how exactly does the Haka praise God

      A haka can be performed to honor someone. As haka is performed to honor a human king, it seems appropriate to perform one to honor The King.

      God Bless

    31. JimmyG August 2, 2012 at 5:54 pm

      As haka is performed to honor a human king, it seems appropriate to perform one to honor The King

      Chris, from my perspective, there’s no problem doing a haka to honor God, but just not in the Mass. In Mass, the action which honors God, and offers Him praise and glory, and thanksgiving, is Christ’s work on the Cross. That’s what we offer, not human performances.

      That’s quite a list of things to import from the Anglican Church.

      The one I like best is the “Fewer sexual hangups”. That’s why they accept openly and active gay clergy, lesbian clergy, and in some countries, openly and active gay bishops. Yep, those additions are things that we can learn a lot from, ie, don’t allow them EVER

    32. Chris Sullivan August 2, 2012 at 7:04 pm


      What I meant by sexual hangups is that the Anglicans don’t seem to be as infected by the Jansenist heresy and the like, a puritanical attitude to sex, which the Holy Father mentioned in his homily today on St Ligouri.

      God Bless

    33. jodokaast August 2, 2012 at 9:18 pm

      Valerie @ 25,

      I fail to see how you can maintain that Gregorian Chant is harmonious with Te Reo. The reason chant integrates so well with both forms of the latin rite, is both are latin, and our culture is heavily latin.

      When you are using Te Reo Gregorian Chant would be a counter sign and create rupture. It doesn’t work, Te Reo doesn’t have the same sounds, and I’m convinced a Gregorian Chant with Te Reo words would sound very odd. In fact the odd time I’ve been at mass in Te Reo I’ve never heard any of it sung and I’m sure that is the reason. P?whiris often use a musical structure suited for the language and this structure would be more harmonious at a mass were Te Reo was used.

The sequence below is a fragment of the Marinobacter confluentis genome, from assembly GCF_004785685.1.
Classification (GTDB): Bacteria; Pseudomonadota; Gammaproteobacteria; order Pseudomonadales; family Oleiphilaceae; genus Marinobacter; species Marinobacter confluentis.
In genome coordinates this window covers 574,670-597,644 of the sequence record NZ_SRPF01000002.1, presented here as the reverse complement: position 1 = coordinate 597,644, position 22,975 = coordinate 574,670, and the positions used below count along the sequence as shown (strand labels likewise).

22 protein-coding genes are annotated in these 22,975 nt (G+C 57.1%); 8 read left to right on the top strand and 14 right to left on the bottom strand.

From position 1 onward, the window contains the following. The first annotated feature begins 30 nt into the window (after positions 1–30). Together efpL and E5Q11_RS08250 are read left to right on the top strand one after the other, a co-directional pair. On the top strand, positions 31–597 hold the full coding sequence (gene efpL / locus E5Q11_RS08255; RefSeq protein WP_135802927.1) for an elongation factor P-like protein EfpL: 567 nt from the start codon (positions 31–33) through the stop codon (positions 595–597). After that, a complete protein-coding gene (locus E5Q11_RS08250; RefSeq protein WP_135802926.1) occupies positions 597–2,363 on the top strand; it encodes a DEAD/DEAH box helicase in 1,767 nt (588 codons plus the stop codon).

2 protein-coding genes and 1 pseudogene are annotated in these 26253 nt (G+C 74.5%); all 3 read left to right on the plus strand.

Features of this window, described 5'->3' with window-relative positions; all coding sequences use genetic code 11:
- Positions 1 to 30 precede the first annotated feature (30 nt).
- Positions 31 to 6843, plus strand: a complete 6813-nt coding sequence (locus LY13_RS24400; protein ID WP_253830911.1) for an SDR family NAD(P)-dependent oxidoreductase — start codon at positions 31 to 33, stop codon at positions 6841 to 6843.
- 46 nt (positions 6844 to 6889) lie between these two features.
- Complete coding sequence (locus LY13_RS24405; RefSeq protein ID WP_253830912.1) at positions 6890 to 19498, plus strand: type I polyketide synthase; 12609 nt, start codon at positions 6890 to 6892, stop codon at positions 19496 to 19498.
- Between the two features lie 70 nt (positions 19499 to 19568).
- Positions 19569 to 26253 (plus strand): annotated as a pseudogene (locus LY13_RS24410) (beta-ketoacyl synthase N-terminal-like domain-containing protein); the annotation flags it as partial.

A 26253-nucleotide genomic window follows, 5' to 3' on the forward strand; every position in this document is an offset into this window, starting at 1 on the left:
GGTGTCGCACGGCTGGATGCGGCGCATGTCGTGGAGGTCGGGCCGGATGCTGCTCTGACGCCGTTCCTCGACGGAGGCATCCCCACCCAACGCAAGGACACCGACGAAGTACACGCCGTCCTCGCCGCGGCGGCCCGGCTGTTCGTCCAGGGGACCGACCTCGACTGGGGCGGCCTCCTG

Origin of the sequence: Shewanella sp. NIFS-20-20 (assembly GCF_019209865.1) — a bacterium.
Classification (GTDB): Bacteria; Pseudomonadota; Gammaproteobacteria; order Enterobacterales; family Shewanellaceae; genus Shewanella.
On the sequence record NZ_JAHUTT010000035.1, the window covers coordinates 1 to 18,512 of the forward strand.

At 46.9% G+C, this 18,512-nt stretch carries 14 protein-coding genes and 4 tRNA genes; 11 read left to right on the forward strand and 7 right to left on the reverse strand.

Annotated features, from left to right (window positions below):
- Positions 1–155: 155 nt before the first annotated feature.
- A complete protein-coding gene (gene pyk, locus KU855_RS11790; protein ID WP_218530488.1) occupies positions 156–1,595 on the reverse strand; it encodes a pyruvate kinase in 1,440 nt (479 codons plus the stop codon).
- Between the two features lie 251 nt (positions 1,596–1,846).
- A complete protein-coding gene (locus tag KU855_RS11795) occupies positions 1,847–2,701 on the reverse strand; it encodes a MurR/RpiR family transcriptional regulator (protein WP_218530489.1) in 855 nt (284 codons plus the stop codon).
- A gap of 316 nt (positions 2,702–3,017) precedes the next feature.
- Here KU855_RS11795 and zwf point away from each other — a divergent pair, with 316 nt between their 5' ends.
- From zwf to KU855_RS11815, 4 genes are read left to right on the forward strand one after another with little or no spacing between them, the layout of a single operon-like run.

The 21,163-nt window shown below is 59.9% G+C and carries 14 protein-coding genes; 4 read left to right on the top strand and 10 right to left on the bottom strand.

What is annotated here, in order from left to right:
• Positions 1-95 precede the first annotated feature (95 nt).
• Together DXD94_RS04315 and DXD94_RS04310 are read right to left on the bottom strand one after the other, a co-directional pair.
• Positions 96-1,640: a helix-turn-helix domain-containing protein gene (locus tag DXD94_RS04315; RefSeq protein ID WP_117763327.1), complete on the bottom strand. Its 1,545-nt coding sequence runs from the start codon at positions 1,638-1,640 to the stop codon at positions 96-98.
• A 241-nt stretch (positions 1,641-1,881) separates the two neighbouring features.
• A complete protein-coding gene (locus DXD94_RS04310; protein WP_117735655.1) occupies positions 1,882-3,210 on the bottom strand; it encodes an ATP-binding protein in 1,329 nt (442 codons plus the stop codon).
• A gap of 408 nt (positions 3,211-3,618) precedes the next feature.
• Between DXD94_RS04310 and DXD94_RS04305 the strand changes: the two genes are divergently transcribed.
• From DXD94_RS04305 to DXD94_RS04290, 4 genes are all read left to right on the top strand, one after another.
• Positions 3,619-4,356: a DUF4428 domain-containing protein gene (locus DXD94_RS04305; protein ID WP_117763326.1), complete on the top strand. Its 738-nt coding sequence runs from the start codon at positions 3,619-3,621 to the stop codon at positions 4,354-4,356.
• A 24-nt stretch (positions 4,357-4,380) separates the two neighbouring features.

I absolute follow your argument with regards to the haka, but I repeat, the opinion of Marty that – if it is not strictly allowed then you cannot use it, leads to the insistence of chant even when the language is Te Reo (which you have said should be done) which creates the same disconnect in participants.

    34. bamac August 2, 2012 at 9:18 pm

      What exact puritanical attitudes and sexual hangups are you refering to Chris? If all the items you listed in #30 are things that you agree with and things that already exist in the Anglican Church and not ours, then would you not feel more at home as an Anglican deacon?


    35. jodokaast August 2, 2012 at 9:19 pm

      Chris @ 30,

      What I want to know is : What can the Anglicans then learn from the Catholics?

      I thought that was the question, and when I scrolled back to correct you I realise I was wrong.

    36. jodokaast August 2, 2012 at 9:35 pm

      Teresina @ 28

      We could go on and on about abuses that take place in the Mass in the Ordinary Form but we won’t get anywhere because that is the way it is. Short answer: if anyone has a desire for the sense of the sacred then attend the Extraordinary Form of the Latin Mass wherever possible, and follow the Missal or the booklet provided – that is real participation at Mass.

      At the beginning of a second paragraph is the relevant bit of a Bishops memory of the Extraordinary Form.